By: Tory N. Parrish
When Calvin Ball was deciding what university to attend for his doctoral studies more than a decade ago, he looked to the past — his family’s past.
Ball’s father had attended Morgan State College on the GI Bill, and his graduation in 1973 greatly expanded the opportunities for the family, said Ball, now 43. As a child, Ball, encouraged by his father, would listen to storyteller and educator Mary Carter Smith (“The Griot”) on Morgan State University’s radio station, WEAA-FM.
“…I grew up with such an affinity for Morgan, and so it was a dream come true to be able to go there,” Ball said.
His own time at Morgan, where he graduated with a Doctor of Education in higher education/higher education administration in 2008, helped prepare him for a career that would make history, break barriers and put him on a path to effect change for hundreds of thousands of people.
In November 2018, Dr. Ball was elected as county executive of Howard County, Maryland, becoming the first African-American person to hold the position, in a jurisdiction whose population of about 330,000 people is 56 percent white and about 20 percent black.
“As the first county executive of color and definitely the first black county executive (in Howard County), it is such an honor to serve a community that I think believes in not just diversity but inclusion and opportunity,” said Dr. Ball, a Columbia, Maryland, resident.
Attending an historically black university enabled him to take in academic perspectives that he hadn’t encountered before. Many classroom conversations were centered on empowerment that “kindles a flame of hope” — i.e., uplifting black people in challenging situations — and the participants in those discussions were people of color who had personally experienced those cultural and socioeconomic challenges, he said.
“It was great. Being around so many professionals, people who were not only able to talk about the literature and the scholarship but also meld that with the experiences and social justice lens about how we, for the better, transform people’s lives was exactly along the lines of what I feel my life’s goals and purpose are,” he said.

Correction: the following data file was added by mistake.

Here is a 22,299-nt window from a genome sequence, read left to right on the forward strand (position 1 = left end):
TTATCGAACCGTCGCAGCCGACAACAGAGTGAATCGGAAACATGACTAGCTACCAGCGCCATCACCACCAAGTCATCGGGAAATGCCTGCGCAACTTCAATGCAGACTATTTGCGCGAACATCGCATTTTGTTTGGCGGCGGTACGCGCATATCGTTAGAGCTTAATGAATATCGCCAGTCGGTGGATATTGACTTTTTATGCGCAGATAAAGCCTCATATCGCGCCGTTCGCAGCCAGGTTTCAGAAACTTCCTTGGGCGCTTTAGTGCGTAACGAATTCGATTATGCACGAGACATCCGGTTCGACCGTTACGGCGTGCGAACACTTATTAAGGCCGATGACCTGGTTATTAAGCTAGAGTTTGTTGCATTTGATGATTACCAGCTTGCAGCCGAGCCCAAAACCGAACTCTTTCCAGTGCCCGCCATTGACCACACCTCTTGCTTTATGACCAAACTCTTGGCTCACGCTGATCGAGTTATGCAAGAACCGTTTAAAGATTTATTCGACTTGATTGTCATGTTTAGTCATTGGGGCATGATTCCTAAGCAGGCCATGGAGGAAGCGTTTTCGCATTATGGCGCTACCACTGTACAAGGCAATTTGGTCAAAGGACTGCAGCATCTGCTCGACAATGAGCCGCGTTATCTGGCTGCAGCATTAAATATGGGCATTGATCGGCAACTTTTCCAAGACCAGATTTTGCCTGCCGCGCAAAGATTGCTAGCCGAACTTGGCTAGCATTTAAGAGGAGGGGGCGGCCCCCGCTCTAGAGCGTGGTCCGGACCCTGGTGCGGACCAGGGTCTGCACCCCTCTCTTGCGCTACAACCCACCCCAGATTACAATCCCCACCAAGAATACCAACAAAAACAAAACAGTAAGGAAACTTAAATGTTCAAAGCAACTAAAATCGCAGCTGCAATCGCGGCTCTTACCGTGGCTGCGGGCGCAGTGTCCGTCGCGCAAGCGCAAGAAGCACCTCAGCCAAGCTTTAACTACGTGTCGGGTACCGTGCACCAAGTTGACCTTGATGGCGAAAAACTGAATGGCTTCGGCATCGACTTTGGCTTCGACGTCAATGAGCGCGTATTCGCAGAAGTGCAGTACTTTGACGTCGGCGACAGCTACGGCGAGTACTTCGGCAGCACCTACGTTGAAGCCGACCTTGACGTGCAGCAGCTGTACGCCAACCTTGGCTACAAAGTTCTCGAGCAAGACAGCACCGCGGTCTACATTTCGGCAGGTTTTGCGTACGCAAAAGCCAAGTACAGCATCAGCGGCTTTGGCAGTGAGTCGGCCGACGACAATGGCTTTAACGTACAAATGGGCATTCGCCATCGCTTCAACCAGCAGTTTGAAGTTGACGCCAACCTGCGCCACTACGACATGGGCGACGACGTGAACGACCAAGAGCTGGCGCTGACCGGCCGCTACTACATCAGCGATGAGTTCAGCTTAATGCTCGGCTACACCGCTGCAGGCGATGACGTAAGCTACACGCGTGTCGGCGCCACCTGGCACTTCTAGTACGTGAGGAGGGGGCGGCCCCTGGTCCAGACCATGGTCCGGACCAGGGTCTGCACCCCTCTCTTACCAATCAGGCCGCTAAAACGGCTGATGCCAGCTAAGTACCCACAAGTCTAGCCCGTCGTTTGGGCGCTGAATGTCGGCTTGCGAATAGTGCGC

Ball also served as a faculty member at Morgan from 2010 to 2014, when he was tasked with serving as an academic adviser to graduate students, supervising clinical internships at community colleges, and other duties.
Llatetra Brown Esters, dean of students at the University of Baltimore, received academic guidance from Ball when he was a faculty member and she was a doctoral student at Morgan.
“I always felt that he was knowledgeable. He was helpful. He was truly concerned about ensuring that people had a voice and that issues were addressed as best as possible,” said Esters, who earned her Doctor of Education in 2014.
Dr. Ball’s four year-term as county executive began in December 2018. But his work on behalf of Howard County didn’t start with his current job. He is a former Howard County firefighter and emergency medical technician who served three terms as a county councilmember. In 2006, he became the county’s youngest-ever council chairman.
“…I grew up with such an affinity for Morgan, and so it was a dream come true to be able to go there.”
Dr. Ball has a Bachelor of Arts in philosophy and religion from Towson State University and a Master of Arts in legal and ethical studies from the University of Baltimore. He’s also a member of Alpha Phi Alpha Fraternity, Inc.
As Howard County executive, he is proud of his administration’s accomplishments during his first 13 months in office, including enhancing public transportation by expanding bus service routes and connections provided by the Regional Transportation Agency of Central Maryland; launching the Youth Suicide Prevention Plan; and announcing a strategy to address opioid addiction that includes committing $3 million over four years to a new residential treatment center to be formed in partnership with Delphi Behavioral Health Group.
Dr. Ball secured the largest funding increase for Howard County schools in a decade. He has also successfully pushed economic development initiatives, such as signing a memorandum of understanding for an Innovation Center, holding the county’s first Local Business Initiative Workshop and partnering with business accelerator Born2Global.
But Dr. Ball has much more on his plate for Howard County.
The suburb, located about 43 miles from Washington, D.C., and 24 miles from Baltimore, is known for its affluence and good public schools, said the married father of two daughters. The county’s poverty rate is 5.9 percent, compared with 9.3 percent for Maryland and 12.3 percent for the United States, according to U.S. Census Bureau estimates. The county’s median household income from 2013 to 2017 was $115,576, compared with $78,916 for Maryland and $57,652 for the U.S. In June, Howard County had the lowest unemployment rate among all 24 counties and county-equivalents in Maryland, 3.1 percent, which was lower than the state rate of 3.9 percent, according to non-seasonally adjusted data from the Maryland Department of Labor.
But being an area known for having plenty “makes it easy for people to fall through the cracks,” he said.
His plans include working to alleviate chronic homelessness, expanding the middle class and helping small, minority- and women-owned businesses grow.
“Economic mobility is something that is important to me,” Dr. Ball said.